Mitochondrial dysfunction is thought of as a real possibility in chronic fatigue syndrome, but I’ve rarely associated it with fibromyalgia or pain. It turns out, however, that multiple studies – most of them small – suggest that mitochondrial dysfunction could indeed play a significant role in fibromyalgia.
Studies suggest the energy factories may be running a bit low in FM.
- Muscle biopsies have found patterns of mitochondrial dysfunction (abnormal mitochondria, mitochondrial defects and muscle fiber abnormalities) similar to those typically found in mitochondrial disorders.
- Some skin biopsies have shown patterns of neurogenic inflammation and oxidative stress – two factors that negatively impact the mitochondria.
- Peripheral blood cells have demonstrated CoQ10 deficiency, mitochondrial dysfunction, oxidative stress and mitochondrial degradation.
Significant reductions in mitochondrial enzyme activity (in complexes I, II, III and IV) were found in the FM patients but not the healthy controls. That in combination with reduced levels of mitochondrial proteins indicated that mitochondrial functioning was indeed significantly reduced. So were CoQ10 and ATP levels and mitochondrial DNA levels.
A similar situation appears to apply in diabetic patients with peripheral neuropathy and/or allodynia. Low levels mitochondria have also been associated with small fiber neuropathy – a condition that appears to occur in about 40% of people with fibromyalgia.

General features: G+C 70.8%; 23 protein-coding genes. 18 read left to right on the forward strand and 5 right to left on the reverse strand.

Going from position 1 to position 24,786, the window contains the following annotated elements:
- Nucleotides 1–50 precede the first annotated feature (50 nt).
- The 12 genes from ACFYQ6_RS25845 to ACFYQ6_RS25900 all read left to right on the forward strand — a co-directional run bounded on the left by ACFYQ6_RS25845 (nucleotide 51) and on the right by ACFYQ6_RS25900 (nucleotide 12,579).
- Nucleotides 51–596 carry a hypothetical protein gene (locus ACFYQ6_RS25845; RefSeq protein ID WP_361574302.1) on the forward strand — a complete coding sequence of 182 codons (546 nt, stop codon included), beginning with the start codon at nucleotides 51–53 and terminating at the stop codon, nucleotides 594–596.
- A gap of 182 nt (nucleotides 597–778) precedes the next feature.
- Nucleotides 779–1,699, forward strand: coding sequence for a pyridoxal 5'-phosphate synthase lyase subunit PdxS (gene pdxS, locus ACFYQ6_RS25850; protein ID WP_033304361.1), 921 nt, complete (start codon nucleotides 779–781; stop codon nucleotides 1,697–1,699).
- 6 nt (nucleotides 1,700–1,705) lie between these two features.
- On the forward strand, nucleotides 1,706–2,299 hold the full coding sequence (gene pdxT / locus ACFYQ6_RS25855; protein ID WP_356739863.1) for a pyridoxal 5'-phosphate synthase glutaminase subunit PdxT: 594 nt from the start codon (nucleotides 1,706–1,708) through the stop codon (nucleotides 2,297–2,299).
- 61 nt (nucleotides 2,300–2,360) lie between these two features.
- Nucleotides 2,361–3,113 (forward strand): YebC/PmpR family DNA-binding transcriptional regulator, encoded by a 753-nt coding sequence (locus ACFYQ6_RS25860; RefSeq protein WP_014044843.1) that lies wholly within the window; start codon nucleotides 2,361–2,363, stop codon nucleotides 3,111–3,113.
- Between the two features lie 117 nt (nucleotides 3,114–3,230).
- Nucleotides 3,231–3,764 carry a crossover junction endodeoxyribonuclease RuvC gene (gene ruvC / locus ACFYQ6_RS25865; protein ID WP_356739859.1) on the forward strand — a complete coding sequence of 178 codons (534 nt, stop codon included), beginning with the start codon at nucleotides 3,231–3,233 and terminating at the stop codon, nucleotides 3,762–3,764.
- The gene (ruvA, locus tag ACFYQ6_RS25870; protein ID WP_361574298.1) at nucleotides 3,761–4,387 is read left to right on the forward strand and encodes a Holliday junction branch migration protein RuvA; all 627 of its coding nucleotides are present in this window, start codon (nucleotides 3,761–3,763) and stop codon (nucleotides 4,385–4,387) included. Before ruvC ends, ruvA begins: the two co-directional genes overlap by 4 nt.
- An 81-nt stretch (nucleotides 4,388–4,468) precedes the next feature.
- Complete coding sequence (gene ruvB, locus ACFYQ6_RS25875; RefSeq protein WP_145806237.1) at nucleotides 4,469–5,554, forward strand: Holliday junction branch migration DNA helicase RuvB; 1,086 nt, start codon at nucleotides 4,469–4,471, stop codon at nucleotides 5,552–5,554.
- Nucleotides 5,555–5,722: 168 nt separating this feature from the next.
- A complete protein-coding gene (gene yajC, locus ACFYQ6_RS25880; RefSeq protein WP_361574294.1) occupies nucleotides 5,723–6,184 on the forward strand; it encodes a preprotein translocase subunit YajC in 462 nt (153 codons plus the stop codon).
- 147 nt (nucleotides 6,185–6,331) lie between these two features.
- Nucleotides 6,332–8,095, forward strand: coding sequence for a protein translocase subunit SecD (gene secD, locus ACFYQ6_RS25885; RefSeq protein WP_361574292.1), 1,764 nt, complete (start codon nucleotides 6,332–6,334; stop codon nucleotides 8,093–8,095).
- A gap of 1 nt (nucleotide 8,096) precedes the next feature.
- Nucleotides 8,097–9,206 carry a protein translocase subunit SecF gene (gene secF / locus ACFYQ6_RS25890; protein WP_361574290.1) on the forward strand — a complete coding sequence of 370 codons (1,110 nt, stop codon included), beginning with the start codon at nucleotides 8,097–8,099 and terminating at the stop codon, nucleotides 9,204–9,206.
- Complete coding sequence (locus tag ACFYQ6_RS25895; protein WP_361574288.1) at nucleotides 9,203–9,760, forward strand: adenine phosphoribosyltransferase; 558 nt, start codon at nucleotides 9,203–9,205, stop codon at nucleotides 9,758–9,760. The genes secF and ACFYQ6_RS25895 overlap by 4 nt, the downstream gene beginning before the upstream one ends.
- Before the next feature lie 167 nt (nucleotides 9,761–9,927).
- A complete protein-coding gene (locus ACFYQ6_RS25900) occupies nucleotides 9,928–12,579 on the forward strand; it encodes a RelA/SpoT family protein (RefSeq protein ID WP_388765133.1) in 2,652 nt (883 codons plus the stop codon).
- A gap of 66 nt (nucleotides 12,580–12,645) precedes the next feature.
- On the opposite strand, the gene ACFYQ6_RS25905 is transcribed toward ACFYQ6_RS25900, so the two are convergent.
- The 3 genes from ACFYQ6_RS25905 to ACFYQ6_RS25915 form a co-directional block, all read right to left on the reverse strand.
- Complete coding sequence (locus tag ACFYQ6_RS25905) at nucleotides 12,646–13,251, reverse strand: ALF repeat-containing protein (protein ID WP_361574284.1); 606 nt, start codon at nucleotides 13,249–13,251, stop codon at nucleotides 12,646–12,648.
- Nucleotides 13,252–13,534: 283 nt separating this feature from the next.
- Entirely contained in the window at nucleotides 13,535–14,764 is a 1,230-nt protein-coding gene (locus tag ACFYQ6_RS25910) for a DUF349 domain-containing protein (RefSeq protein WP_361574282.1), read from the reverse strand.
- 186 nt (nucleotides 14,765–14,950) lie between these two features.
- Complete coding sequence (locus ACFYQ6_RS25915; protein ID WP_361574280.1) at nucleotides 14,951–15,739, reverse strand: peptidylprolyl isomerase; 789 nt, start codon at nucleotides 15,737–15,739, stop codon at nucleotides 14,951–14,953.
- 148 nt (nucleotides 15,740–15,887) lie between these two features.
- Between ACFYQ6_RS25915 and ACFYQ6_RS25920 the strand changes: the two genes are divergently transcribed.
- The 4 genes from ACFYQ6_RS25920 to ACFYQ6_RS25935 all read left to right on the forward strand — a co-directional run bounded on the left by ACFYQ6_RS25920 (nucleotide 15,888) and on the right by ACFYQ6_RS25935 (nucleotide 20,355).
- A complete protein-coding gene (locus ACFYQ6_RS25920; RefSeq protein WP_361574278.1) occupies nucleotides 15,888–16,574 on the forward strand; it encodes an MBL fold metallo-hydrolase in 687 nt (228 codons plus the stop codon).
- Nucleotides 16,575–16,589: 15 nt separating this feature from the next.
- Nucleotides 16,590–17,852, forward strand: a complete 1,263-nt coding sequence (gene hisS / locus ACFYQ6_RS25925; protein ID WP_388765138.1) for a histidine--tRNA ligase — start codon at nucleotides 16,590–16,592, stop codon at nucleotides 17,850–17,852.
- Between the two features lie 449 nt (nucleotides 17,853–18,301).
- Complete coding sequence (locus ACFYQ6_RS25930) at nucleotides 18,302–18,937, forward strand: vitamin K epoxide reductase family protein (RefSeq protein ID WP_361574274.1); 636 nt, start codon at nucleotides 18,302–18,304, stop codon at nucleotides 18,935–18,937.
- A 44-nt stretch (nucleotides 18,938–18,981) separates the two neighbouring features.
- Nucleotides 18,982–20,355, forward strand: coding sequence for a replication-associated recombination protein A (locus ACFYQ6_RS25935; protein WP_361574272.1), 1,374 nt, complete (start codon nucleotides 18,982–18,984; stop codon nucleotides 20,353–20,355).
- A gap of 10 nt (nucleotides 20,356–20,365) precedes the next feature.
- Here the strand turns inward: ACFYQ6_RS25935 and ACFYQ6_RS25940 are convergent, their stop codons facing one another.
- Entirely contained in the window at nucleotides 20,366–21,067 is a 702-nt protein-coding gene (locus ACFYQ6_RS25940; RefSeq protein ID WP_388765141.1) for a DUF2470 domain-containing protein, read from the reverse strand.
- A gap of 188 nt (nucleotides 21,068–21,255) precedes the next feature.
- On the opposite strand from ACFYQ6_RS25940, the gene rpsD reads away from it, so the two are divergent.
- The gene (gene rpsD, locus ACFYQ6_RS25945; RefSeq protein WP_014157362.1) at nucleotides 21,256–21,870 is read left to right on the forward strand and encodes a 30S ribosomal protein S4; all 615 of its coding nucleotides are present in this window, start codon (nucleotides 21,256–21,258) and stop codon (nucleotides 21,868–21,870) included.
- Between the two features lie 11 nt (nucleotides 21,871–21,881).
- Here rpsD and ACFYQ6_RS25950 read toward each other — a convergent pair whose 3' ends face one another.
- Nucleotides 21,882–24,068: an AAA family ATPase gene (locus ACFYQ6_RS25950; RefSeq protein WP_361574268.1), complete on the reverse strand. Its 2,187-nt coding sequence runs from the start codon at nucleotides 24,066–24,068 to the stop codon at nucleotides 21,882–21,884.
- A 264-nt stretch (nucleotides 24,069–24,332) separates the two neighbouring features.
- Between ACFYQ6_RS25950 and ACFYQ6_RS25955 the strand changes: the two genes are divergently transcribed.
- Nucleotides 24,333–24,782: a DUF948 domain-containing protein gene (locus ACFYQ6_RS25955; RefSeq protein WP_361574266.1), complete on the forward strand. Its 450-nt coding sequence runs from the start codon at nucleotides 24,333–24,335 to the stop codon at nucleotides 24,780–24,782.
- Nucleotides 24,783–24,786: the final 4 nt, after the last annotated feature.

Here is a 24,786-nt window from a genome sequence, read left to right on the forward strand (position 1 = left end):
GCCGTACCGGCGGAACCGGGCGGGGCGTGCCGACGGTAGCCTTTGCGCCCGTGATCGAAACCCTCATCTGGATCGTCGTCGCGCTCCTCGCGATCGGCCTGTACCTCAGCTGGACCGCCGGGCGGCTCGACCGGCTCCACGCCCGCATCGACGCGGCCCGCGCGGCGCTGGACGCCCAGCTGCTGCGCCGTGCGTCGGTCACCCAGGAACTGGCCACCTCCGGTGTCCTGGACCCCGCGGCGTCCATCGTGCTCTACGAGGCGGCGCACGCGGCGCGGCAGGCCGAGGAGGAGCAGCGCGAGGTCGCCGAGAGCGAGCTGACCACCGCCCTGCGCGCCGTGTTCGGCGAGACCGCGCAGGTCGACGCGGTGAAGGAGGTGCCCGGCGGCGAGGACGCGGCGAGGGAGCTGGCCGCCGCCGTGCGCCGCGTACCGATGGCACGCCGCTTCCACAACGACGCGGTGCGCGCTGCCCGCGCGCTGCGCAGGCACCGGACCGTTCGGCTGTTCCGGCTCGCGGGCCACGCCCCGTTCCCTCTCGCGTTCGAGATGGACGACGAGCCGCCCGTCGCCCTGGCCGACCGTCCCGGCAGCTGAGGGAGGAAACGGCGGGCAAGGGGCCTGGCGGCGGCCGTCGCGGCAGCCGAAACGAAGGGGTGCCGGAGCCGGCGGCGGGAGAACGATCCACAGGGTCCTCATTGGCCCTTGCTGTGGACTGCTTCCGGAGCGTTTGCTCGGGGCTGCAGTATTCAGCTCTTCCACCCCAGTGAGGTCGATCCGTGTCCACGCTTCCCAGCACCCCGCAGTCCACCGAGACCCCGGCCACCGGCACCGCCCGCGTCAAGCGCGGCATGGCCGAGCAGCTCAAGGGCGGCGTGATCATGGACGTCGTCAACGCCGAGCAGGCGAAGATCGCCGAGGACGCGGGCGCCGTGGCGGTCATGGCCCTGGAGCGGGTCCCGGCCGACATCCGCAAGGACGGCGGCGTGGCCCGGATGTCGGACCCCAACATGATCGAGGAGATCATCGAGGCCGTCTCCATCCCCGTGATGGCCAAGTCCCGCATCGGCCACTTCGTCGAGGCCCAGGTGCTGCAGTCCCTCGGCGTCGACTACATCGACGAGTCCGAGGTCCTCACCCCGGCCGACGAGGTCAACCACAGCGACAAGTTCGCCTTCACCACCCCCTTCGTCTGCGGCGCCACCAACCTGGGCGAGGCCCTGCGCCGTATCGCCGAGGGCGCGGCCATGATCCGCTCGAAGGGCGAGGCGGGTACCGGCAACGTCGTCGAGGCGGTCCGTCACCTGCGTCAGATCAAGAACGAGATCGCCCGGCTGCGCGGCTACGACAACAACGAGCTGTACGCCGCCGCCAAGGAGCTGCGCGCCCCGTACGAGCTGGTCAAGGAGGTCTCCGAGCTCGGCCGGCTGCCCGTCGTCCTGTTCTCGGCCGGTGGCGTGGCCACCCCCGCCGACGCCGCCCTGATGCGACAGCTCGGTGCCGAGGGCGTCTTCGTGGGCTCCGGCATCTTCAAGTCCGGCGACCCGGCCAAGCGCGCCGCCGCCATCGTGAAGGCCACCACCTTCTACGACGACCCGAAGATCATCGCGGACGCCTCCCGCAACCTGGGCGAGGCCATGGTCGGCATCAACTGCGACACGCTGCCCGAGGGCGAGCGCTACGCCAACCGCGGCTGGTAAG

Cancer pain researchers are looking at novel treatments to undo this mitochondrial/inflammatory mess. They include ways to block peroxynitrite and heat shock proteins, using minocycline, an antibiotic, to attenuate activated microglia, and adenosine receptor agonists to protect the nerves. If mitochondrial dysfunction does induce pain in cancer any of the above could ultimately show up as a treatment option for FM patients.
Several studies suggest that mitochondrial enhancers such as CoQ10 may be helpful in reducing the pain and headache symptoms in FM.
C0Q10 levels are reportedly low in many neurodegenerative disorders including Parkinson’s disease, diabetes, fibromyalgia and cancer. A fibromyalgia study by this Spanish research group found a 50% reduction in COQ10 levels in FM.
On the ME/CFS side, Maes has been producing review papers and studies on oxidative stress, mitochondrial functioning and inflammation for years. Presentations on the exercise problems in ME/CFS at the IACFS/ME Conference also appeared to be pointing an arrow at the mitochondria.
The results of one such study – the multi-center Synergy trial in chronic fatigue syndrome – that’s been testing the effectiveness of a low-dose stimulant in combination with mitochondrial and immune enhancing supplements in ME/CFS – should be out around mid-year.
We’ll be exploring the roles CoQ10 and the mitochondria may play in FM and chronic fatigue syndrome in a future blog
Read more: Is Fibromyalgia A Mitochondrial Disorder? http://www.cortjohnson.org/blog/2015/03/04/is-fibromyalgia-a-mitochondrial-disorder/